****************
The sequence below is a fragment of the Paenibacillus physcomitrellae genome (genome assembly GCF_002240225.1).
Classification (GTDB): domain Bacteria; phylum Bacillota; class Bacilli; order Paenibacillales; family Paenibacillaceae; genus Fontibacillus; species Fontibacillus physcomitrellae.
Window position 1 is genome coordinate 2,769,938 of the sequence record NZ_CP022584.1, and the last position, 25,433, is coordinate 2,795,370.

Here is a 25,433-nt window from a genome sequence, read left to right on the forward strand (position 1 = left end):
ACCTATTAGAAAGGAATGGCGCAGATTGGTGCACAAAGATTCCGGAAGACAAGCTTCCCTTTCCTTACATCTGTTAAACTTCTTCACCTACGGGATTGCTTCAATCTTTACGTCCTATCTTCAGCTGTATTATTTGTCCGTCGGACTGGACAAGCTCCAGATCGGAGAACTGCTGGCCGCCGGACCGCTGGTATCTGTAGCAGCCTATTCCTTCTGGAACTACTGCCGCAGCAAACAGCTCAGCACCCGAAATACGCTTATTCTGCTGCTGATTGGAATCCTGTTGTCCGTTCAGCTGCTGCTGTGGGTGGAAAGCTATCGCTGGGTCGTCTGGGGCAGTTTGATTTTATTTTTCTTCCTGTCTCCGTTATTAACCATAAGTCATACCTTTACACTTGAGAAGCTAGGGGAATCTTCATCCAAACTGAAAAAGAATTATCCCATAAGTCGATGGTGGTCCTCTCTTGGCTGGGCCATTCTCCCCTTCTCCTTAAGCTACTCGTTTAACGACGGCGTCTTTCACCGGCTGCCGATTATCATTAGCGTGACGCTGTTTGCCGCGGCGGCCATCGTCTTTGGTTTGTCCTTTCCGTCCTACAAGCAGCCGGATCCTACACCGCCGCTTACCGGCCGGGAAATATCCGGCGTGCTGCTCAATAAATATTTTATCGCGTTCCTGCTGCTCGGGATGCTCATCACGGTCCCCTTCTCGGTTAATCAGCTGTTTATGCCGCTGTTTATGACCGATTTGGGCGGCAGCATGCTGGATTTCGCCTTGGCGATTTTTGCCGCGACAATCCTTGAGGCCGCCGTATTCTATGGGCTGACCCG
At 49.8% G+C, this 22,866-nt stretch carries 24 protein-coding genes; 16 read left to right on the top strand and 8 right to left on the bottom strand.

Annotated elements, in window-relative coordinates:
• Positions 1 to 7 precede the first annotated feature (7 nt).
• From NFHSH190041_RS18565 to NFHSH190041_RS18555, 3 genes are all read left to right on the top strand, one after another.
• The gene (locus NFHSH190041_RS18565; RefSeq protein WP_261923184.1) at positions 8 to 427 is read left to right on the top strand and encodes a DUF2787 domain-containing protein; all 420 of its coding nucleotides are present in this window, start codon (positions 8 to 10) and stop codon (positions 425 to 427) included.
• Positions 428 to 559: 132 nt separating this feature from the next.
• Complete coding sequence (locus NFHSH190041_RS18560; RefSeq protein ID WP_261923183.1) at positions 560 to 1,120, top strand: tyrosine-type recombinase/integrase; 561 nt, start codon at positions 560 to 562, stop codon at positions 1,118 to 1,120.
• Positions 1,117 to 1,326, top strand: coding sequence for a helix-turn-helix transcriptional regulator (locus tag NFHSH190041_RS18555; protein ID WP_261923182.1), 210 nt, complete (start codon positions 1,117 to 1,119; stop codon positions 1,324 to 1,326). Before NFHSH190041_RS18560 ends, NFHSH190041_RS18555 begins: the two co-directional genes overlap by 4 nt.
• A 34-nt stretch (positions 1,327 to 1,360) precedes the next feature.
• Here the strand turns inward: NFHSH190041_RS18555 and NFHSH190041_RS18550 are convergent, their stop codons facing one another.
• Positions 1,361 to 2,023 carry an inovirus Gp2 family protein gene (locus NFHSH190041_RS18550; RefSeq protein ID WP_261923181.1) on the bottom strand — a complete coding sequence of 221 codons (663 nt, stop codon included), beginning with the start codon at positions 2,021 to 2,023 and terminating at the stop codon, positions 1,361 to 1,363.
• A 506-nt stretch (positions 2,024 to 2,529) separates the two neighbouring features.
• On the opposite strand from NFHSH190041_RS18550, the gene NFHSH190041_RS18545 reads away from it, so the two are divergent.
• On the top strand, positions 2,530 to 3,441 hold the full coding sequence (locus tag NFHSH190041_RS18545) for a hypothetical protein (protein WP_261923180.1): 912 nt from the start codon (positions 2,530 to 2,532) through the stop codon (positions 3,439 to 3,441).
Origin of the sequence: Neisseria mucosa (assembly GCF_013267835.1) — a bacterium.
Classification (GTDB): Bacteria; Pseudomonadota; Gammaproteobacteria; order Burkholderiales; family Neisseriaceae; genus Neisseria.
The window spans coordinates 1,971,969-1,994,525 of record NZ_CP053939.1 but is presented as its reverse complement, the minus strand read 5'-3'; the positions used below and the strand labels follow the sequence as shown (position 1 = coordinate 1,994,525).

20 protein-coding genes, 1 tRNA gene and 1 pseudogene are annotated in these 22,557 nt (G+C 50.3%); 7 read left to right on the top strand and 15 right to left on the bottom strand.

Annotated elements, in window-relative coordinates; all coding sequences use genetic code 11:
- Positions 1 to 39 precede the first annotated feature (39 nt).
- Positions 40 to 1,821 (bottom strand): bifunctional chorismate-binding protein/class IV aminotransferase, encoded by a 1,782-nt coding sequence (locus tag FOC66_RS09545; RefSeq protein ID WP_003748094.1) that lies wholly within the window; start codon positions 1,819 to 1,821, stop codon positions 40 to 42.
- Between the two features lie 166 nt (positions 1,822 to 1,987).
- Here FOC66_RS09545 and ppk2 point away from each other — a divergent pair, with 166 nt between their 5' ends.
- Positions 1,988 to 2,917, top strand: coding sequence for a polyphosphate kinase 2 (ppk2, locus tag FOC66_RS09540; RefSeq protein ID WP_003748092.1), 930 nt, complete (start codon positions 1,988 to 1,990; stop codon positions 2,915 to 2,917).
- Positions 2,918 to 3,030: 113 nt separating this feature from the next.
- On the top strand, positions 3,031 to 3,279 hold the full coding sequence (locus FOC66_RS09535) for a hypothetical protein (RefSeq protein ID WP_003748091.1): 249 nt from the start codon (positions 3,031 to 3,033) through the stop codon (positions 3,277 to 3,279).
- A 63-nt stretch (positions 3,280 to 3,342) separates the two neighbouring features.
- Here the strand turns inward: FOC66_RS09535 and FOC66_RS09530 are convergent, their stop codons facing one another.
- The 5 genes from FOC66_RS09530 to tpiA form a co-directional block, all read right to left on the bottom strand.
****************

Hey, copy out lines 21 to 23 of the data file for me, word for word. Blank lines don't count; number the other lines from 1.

Classification (GTDB): Bacteria; Pseudomonadota; Gammaproteobacteria; order Burkholderiales; family Neisseriaceae; genus Neisseria.
The window spans coordinates 1,971,969-1,994,525 of record NZ_CP053939.1 but is presented as its reverse complement, the minus strand read 5'-3'; the positions used below and the strand labels follow the sequence as shown (position 1 = coordinate 1,994,525).

20 protein-coding genes, 1 tRNA gene and 1 pseudogene are annotated in these 22,557 nt (G+C 50.3%); 7 read left to right on the top strand and 15 right to left on the bottom strand.